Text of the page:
What is a Purchase Cycle?

September 16, 2019

We eat food every day and we drive cars every day. But food purchases happen on a short purchase cycle and car purchases happen on a longer one.

How often does the average citizen purchase the product or service you sell?

The purchase cycle of your product determines how quickly your ads will start working.

Food and entertainment have short purchase cycles. This is why ads selling food and entertainment can generate big results quickly, even when the advertiser is new and unknown.

But to make things happen on a long purchase cycle, you must become the company customers think of immediately and feel the best about.

Air conditioning systems and engagement rings have long purchase cycles.

I’ve learned not to discuss purchase cycles in public forums because at least one marketer will immediately get red-faced and say, “But people buy air conditioning systems and engagement rings every day. My advertising is aimed at the people who are in the market for those products right now.”

This is their logic: “When a person is ready to buy a product, they’re going to go online and do some research. This is the zero moment of truth. Show up BIG in that moment and you will dominate your product category.”

I agree that people are going to go online. Google is the new phone book and social media allows us to hear from customers who have already purchased the product. But it is foolish to believe that customers enter this “zero moment of truth” without prejudices, preferences, and predispositions.

330 million Americans will purchase 2 million engagement rings this year. This means that 1 American in 165 will buy an engagement ring.

But a year has 365 days.

This means that just 1 American in 60,225 will purchase an engagement ring today.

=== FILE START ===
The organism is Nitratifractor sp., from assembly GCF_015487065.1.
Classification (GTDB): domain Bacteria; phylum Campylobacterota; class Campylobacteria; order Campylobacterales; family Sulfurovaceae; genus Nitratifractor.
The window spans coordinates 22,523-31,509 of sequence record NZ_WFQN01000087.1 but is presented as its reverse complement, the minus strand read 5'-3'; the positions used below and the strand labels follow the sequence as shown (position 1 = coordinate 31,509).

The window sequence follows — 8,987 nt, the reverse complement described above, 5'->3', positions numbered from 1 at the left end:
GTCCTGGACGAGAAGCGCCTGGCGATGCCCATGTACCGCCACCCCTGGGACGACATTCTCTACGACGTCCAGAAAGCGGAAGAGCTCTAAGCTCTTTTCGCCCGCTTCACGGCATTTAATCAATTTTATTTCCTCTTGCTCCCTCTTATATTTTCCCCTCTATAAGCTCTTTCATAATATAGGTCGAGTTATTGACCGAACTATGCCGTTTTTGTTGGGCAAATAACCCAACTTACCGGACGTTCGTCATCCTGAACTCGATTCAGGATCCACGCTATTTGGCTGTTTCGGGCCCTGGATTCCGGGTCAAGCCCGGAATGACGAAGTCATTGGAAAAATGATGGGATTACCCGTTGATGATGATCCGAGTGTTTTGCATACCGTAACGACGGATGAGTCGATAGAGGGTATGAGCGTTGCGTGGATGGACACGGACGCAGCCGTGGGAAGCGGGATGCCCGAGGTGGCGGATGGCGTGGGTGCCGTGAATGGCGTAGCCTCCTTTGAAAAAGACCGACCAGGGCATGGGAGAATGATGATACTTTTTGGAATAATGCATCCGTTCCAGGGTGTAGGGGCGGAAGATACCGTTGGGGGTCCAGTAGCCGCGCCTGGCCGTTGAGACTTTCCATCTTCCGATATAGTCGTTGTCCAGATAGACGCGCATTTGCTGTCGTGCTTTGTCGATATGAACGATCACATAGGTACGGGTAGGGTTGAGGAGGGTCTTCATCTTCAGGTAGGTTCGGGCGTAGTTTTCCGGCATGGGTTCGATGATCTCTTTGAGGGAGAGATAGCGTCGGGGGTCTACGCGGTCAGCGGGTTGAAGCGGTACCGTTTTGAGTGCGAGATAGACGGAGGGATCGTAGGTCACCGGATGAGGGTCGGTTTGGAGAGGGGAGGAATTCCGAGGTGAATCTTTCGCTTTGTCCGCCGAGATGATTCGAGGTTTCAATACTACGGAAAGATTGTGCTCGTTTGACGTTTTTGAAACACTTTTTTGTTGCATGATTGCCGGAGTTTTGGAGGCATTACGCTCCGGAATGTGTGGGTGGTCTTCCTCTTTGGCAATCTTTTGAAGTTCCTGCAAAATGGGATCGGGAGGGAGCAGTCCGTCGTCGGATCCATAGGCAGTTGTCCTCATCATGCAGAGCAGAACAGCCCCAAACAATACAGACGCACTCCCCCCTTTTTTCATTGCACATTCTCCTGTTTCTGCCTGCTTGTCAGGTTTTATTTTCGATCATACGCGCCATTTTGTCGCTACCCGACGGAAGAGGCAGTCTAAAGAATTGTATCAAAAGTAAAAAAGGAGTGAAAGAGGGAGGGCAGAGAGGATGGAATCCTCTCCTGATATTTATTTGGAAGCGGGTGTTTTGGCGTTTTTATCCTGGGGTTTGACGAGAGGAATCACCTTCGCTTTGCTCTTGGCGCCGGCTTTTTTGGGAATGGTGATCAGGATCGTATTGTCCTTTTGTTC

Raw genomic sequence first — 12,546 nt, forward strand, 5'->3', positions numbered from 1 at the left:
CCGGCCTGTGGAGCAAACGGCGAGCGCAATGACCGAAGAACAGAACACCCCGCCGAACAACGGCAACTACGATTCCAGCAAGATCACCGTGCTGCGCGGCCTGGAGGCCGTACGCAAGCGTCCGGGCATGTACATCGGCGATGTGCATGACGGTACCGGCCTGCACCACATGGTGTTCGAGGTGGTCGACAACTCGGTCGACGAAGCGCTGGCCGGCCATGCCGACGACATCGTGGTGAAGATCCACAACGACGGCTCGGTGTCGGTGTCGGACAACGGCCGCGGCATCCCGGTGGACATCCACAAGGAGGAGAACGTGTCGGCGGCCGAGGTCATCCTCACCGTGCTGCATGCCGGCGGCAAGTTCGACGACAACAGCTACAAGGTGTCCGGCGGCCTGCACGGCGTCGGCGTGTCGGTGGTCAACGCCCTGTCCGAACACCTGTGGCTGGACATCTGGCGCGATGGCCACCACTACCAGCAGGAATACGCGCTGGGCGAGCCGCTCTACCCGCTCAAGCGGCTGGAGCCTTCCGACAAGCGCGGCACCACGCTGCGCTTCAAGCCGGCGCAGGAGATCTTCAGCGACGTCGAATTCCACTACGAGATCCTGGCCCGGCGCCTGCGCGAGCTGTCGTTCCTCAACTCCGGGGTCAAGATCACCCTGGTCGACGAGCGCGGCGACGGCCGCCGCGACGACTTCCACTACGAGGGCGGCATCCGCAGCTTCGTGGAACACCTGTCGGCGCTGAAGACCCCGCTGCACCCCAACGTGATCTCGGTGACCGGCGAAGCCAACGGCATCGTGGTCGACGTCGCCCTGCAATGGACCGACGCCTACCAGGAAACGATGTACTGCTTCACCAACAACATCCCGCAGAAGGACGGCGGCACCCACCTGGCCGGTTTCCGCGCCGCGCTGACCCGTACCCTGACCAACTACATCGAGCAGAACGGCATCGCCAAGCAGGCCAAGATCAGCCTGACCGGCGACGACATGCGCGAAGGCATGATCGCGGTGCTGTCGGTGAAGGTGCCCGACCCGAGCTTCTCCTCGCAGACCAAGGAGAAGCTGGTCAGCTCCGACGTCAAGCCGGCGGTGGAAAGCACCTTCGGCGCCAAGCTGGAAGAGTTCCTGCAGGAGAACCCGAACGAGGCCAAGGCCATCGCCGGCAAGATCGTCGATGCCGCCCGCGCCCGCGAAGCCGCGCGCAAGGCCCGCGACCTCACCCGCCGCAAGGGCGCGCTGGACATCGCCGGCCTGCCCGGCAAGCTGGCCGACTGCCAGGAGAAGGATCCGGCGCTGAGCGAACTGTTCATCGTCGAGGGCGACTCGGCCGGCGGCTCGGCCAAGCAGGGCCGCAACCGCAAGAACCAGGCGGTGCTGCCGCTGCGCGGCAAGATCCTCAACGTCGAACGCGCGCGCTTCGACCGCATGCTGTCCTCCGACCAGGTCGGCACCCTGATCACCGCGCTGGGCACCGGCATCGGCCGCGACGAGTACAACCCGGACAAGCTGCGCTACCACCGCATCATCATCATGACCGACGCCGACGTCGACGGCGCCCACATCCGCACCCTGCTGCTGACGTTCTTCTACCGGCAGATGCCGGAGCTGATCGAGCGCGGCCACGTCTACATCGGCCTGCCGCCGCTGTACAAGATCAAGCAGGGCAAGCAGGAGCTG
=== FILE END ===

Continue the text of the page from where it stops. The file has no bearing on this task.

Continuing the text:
In a long purchase cycle, you must win the hearts of tomorrow’s customers with a memorable message – relentlessly repeated – and then wait for them to need what you sell.

Use the seductive repetition of extremely cheap advertising to reach tomorrow’s customers along with all their influencers. Purchased wisely, mass media can reach the same individual 3 times each week, 52 weeks a year, for about 40 cents.

156 repetitions of a 60-second ad will be heard by that individual this year.

Did you hear the part about the 40 cents?

$40,000 a year gives you top-of-mind awareness with about 100,000 people.

Calculate the percentage of the public you can afford to reach, never forgetting that three-times-a-week repetition is essential if you want to become a household word. Don’t reach 100% of your city and convince them 10% of the way. Reach 10% of your city and convince them 100% of the way.

Advertise the why. Wait for the when.

The longer you do this, the better it works. You’ll gain momentum, year after year. Your online conversion rates will skyrocket. Your online costs of marketing will plummet. You’ll deepen your relationship with customers, year after year. They will develop a strong predisposition toward you. They will feel like they know you. They will consider you an ally and a friend.

Marketers who subscribe to Google’s theory of the “zero moment of truth” are sprinters. They believe in waiting until the customer is actively, consciously, currently in the market for the product. Sprinters make decisions on a short time horizon. I think of them as “twitchy little bastards.”

If your category has a long purchase cycle, I suggest that you embrace the inevitable time horizon.

Become a long-distance runner.

Fly the flag of Team Tortoise.

Roy H. Williams